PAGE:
FILE Photograph:( Reuters )
Images hovering over Fordo, the highly sensitive nuclear site in Iran, have picked up some clues
President-elect Joe Biden has not yet sworn in, but it seems that his job by no means will be easy.
Amid the coronavirus pandemic that has continued to rise at an alarming pace in the United States, the cyberattack has struck the nation.
And now satellite images show that Iran has begun building an underground nuclear facility.
Images hovering over Fordo, the highly sensitive nuclear site in Iran, have picked up some clues.
They suggest that from August to November, there has been activity at the site.
In September, Iran started to increase Uranium enrichment at Fordo in a response to US President Donald Trump's decision to walk out of the nuclear deal.
An image from December 11 shows that the Iranian government has dug a foundation for a building with dozens of pillars.
Iran knows its move will make its neighbours nervous.
It also wants to send a message that the Islamic Republic has the money, resources and talent to keep the nuclear program running.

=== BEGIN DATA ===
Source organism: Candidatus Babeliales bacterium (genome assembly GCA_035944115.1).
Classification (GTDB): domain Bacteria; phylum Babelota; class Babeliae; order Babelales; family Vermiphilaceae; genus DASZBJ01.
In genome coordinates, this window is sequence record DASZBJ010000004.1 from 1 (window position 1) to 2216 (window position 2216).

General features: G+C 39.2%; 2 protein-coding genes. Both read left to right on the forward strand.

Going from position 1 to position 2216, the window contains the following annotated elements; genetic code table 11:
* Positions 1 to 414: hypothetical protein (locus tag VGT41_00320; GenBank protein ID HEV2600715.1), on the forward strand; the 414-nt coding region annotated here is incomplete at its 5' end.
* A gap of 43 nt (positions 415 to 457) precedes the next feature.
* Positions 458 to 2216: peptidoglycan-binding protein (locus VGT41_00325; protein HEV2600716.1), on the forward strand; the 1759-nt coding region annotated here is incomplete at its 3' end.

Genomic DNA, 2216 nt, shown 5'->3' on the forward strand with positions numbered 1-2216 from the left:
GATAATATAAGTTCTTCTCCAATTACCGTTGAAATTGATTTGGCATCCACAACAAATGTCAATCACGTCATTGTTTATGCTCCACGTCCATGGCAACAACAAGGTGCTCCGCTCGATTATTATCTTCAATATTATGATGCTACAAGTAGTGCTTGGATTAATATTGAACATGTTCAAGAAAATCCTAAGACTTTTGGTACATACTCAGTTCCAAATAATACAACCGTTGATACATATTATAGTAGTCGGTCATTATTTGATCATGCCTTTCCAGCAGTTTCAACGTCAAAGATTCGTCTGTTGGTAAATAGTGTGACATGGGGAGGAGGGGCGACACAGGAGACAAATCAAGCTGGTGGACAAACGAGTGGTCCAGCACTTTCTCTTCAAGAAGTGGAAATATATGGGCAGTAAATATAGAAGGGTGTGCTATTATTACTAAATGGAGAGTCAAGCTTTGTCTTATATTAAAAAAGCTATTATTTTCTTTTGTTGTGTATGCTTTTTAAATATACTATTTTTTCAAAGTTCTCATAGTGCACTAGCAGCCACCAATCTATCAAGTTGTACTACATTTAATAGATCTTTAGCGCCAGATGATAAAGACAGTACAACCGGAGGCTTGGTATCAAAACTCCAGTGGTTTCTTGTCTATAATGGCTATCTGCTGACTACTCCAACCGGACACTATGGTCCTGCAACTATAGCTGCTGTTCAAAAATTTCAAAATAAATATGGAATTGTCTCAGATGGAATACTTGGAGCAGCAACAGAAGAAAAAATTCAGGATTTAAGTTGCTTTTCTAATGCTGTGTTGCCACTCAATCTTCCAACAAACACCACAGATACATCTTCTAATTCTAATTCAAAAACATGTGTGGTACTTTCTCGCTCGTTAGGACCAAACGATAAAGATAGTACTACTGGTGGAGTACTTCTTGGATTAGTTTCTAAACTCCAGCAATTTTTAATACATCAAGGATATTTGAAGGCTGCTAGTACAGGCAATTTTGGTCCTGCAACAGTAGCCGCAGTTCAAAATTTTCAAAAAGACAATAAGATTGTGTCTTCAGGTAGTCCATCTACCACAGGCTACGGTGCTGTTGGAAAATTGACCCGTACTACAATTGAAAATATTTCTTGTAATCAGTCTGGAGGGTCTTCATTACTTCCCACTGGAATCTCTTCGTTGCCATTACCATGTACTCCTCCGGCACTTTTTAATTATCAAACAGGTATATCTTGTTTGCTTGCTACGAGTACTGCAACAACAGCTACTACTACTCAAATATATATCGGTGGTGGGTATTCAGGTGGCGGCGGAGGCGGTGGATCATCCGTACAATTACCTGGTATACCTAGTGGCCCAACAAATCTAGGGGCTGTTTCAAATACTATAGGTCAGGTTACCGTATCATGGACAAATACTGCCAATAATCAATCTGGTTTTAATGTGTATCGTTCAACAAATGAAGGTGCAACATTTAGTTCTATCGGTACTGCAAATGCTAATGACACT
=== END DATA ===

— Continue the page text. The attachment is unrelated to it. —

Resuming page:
It is also posturing to resume talks with the US once Biden takes charge and is telling the world that the killing of its top scientist has not hurt its program.
The assassination of Mohsen Fakhrizadeh was seen as a body blow to Iran's nuclear ambitions, but the country has ensured that its Uranium stockpile continues to grow in the wake of his death.
Tehran has also raised the budget of its nuclear research group by 256 per cent.
The satellite images come just before a foreign ministers' meet on Monday where plans for a joint US-Iran recommitment to the nuclear deal are up for discussion.
Iranian President Hassan Rouhani says Tehran is ready to return to its commitments.
Biden has expressed his intent to re-enter the nuclear deal with Iran, but with some demands.
He reportedly wants to extend the duration of certain restrictions on materials used to make a nuclear bomb.
Tehran can also be asked to curb the activities of its proxies in Lebanon, Iraq, Syria and Yemen.
The chief of the International Atomic Energy Agency (IAEA) has endorsed the idea of a new deal.
The development suggests that the days of Trump's maximum pressure policy on Iran and over and the upcoming Biden administration seems keen to talk.
However, Tehran is hedging its bets and with the construction of his underground facility wants to gain some negotiating power before starting a dialogue.